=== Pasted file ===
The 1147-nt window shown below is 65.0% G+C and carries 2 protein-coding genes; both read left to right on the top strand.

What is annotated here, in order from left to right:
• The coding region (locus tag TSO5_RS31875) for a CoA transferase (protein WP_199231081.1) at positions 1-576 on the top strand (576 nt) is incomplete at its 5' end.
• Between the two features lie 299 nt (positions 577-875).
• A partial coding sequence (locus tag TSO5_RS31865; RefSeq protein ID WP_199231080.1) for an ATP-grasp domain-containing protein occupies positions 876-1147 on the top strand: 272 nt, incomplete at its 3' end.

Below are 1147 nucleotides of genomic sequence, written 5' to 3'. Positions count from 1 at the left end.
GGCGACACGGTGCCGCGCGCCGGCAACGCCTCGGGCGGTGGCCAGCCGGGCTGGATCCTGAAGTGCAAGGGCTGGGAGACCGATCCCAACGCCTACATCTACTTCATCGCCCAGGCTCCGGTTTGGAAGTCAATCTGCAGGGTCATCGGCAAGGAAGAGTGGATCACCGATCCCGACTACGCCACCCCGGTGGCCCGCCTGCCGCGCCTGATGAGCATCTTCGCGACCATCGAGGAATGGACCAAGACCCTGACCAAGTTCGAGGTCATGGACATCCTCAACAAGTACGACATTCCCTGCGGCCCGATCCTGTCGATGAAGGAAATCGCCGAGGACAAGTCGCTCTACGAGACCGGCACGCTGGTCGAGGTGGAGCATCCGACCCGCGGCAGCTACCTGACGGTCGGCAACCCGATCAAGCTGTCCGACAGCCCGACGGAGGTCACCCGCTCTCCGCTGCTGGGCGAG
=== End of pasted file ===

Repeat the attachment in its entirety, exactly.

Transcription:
The 1147-nt window shown below is 65.0% G+C and carries 2 protein-coding genes; both read left to right on the top strand.

What is annotated here, in order from left to right:
• The coding region (locus tag TSO5_RS31875) for a CoA transferase (protein WP_199231081.1) at positions 1-576 on the top strand (576 nt) is incomplete at its 5' end.
• Between the two features lie 299 nt (positions 577-875).
• A partial coding sequence (locus tag TSO5_RS31865; RefSeq protein ID WP_199231080.1) for an ATP-grasp domain-containing protein occupies positions 876-1147 on the top strand: 272 nt, incomplete at its 3' end.

Below are 1147 nucleotides of genomic sequence, written 5' to 3'. Positions count from 1 at the left end.
GGCGACACGGTGCCGCGCGCCGGCAACGCCTCGGGCGGTGGCCAGCCGGGCTGGATCCTGAAGTGCAAGGGCTGGGAGACCGATCCCAACGCCTACATCTACTTCATCGCCCAGGCTCCGGTTTGGAAGTCAATCTGCAGGGTCATCGGCAAGGAAGAGTGGATCACCGATCCCGACTACGCCACCCCGGTGGCCCGCCTGCCGCGCCTGATGAGCATCTTCGCGACCATCGAGGAATGGACCAAGACCCTGACCAAGTTCGAGGTCATGGACATCCTCAACAAGTACGACATTCCCTGCGGCCCGATCCTGTCGATGAAGGAAATCGCCGAGGACAAGTCGCTCTACGAGACCGGCACGCTGGTCGAGGTGGAGCATCCGACCCGCGGCAGCTACCTGACGGTCGGCAACCCGATCAAGCTGTCCGACAGCCCGACGGAGGTCACCCGCTCTCCGCTGCTGGGCGAG